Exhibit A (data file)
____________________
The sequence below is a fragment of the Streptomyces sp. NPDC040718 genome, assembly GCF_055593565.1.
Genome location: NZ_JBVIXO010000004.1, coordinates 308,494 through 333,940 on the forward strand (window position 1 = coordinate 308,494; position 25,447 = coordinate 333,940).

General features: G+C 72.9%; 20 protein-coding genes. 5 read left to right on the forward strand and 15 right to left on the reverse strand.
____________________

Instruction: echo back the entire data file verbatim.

The sequence below is a fragment of the Streptomyces sp. NPDC040718 genome, assembly GCF_055593565.1.
Genome location: NZ_JBVIXO010000004.1, coordinates 308,494 through 333,940 on the forward strand (window position 1 = coordinate 308,494; position 25,447 = coordinate 333,940).

General features: G+C 72.9%; 20 protein-coding genes. 5 read left to right on the forward strand and 15 right to left on the reverse strand.